Mendel, iv. 99 ; do., Ergiiuz., 115 ; Vape-
reau, Contemporains.

born in Berlin, May 27, 1791, died there,
Sept. 18, 1846. Flutist, pupil of the artil-
lery captain Vogel, and of the chamber mu-
sician A. SchrOck ; appeared in public in
1810, obtained an engagement at the the-
atre in Stettin, 1814, and became royal
chamber musician in Berlin in 1816, when
he studied theory and composition under
Giirrlich, Seidel, and Birnbach. He made
concert tours in North Germany from 1812,
and to Warsaw in 1822. He composed con-
certos, solos, duos, trios, and quartets for
his instrument, besides some songs. His
brother and pupil Julius (1806-78), was also
a noted virtuoso on the flute, and composer.
Futis ; Mendel,

GABUSSI, VINCENZO, born in Bologna
about 1800, died in London, Sept. 12, 1846.
Dramatic composer, pupil of Padre Mattei.
After producing his first opera in Modena,
in 1825, he went to London and resided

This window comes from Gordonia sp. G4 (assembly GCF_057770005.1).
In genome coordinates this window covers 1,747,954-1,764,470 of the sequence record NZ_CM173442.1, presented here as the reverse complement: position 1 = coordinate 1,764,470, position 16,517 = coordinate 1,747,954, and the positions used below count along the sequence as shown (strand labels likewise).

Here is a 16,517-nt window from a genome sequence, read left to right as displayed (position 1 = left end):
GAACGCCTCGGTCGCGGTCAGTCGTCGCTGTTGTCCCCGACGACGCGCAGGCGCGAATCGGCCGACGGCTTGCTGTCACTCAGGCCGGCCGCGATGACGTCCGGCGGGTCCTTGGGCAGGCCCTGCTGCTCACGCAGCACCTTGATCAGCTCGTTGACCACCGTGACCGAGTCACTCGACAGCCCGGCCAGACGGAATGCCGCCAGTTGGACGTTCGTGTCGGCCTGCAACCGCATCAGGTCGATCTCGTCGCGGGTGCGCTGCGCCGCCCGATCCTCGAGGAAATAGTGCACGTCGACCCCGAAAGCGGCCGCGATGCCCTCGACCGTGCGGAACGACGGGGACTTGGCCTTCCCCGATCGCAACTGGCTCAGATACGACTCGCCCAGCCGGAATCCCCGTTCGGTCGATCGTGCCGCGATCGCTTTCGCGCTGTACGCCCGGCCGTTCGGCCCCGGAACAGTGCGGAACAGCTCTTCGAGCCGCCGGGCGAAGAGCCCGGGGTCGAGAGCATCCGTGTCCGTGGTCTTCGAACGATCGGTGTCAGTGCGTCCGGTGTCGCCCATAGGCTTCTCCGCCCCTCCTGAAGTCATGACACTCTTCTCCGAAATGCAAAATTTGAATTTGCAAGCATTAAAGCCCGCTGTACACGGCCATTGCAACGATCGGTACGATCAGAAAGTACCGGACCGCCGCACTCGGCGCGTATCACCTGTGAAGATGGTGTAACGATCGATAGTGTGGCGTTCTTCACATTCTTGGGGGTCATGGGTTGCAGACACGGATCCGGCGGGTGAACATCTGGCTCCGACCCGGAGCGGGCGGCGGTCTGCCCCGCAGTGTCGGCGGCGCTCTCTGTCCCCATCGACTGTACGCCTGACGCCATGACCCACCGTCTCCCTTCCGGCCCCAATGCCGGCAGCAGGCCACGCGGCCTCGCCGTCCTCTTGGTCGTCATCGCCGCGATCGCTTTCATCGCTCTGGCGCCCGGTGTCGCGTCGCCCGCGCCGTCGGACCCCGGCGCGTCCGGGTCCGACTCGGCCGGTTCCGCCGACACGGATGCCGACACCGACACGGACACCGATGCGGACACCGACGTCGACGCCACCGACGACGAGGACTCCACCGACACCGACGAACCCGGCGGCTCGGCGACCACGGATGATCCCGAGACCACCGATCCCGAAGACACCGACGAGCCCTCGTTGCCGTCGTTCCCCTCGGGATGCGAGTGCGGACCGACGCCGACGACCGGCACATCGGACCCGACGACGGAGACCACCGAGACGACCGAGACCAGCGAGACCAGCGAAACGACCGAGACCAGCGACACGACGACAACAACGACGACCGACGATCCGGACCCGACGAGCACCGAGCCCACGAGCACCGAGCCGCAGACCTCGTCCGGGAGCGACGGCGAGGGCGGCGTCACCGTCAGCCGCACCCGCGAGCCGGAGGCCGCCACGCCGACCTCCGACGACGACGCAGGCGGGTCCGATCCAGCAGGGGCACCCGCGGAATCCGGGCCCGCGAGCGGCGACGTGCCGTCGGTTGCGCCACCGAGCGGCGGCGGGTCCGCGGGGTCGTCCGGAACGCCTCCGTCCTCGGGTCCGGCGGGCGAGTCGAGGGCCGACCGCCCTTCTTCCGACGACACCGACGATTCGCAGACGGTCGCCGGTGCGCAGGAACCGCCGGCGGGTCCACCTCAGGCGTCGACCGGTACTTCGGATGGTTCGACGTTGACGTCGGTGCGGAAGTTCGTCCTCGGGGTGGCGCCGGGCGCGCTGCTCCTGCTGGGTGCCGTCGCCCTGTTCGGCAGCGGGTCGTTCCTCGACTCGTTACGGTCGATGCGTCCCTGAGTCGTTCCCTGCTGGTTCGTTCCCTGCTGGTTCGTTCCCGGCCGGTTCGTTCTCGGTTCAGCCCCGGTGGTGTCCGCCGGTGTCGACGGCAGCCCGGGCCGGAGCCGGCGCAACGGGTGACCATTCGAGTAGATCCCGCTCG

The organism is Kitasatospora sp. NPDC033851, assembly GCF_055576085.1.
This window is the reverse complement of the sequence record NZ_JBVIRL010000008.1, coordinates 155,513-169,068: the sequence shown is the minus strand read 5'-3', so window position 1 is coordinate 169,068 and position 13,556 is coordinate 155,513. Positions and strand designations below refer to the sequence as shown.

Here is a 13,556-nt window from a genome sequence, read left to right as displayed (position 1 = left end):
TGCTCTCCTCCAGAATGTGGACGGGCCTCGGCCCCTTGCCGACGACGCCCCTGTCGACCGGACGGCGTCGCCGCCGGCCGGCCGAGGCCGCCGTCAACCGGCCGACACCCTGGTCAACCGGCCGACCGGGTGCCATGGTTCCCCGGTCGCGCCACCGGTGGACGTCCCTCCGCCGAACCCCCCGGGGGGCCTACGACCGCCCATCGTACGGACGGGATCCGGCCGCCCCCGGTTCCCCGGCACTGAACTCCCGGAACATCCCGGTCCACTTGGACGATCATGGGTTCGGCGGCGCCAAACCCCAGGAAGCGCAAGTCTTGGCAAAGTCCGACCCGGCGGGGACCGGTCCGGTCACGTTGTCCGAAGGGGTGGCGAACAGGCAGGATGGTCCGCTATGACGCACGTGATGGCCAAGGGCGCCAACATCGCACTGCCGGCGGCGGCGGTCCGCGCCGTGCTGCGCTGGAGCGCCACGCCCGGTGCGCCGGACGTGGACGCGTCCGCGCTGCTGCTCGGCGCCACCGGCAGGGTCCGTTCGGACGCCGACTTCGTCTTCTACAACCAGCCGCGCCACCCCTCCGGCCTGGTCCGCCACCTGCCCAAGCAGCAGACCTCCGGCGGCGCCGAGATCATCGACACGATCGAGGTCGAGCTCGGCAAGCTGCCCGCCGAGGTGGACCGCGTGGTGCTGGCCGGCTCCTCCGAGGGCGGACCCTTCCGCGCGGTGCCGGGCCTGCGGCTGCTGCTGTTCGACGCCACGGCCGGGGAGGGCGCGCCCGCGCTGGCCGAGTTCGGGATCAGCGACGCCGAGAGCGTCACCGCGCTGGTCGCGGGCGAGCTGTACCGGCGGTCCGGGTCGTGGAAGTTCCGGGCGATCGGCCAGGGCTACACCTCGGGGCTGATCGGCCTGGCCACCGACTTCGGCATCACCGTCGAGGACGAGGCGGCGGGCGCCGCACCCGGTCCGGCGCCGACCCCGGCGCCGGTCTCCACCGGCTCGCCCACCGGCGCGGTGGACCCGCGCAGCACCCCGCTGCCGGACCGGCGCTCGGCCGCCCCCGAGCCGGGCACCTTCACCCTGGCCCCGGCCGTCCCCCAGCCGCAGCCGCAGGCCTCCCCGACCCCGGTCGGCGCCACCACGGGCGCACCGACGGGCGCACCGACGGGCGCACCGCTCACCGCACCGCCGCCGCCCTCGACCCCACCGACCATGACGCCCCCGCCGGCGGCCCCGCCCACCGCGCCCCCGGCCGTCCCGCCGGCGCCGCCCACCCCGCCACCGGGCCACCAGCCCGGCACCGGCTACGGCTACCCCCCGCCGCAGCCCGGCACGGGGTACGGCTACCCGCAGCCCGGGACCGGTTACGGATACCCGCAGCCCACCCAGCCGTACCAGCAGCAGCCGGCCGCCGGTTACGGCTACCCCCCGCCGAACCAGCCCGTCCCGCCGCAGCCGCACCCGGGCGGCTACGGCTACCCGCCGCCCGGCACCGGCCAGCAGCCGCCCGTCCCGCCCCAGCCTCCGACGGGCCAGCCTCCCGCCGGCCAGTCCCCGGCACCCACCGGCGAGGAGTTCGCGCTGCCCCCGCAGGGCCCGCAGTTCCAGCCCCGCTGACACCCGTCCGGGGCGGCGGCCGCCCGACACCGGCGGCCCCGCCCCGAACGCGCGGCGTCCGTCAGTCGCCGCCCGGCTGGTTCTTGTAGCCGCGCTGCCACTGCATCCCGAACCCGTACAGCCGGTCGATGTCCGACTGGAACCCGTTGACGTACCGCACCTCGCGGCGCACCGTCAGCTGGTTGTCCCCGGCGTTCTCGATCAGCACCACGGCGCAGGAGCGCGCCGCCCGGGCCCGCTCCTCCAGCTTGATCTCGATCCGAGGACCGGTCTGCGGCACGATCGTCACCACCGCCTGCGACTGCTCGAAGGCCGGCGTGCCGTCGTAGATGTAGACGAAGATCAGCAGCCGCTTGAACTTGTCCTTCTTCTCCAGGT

there as a teacher until 1840, when he re-
turned to Italy to bring out another opera.
He is best known by his vocal duets, which
are still sung in England. Works Operas :
I furbi al cimeuto, Modena, 1825 ; Ernani,
Theatre des Italiens, Paris, 1834 ; Clemenza
di Valois, Feuice, Venice, 1841. Songs and
part-songs ; Chamber music. Grove ; Fe-
tis ; Larousse ; Mendel.

Bologna, first half of the 16th century,
died (?). Maestro di cappella of the Cathe-
dral of Milan. Works : Motets for five and
sis voices (Venice, 1586) ; Magnificat and
other church compositions (Milan, 1587).
Fetis ; Mendel.

GACES BRULES (Brulez), one of the
best and most prolific composers of chan-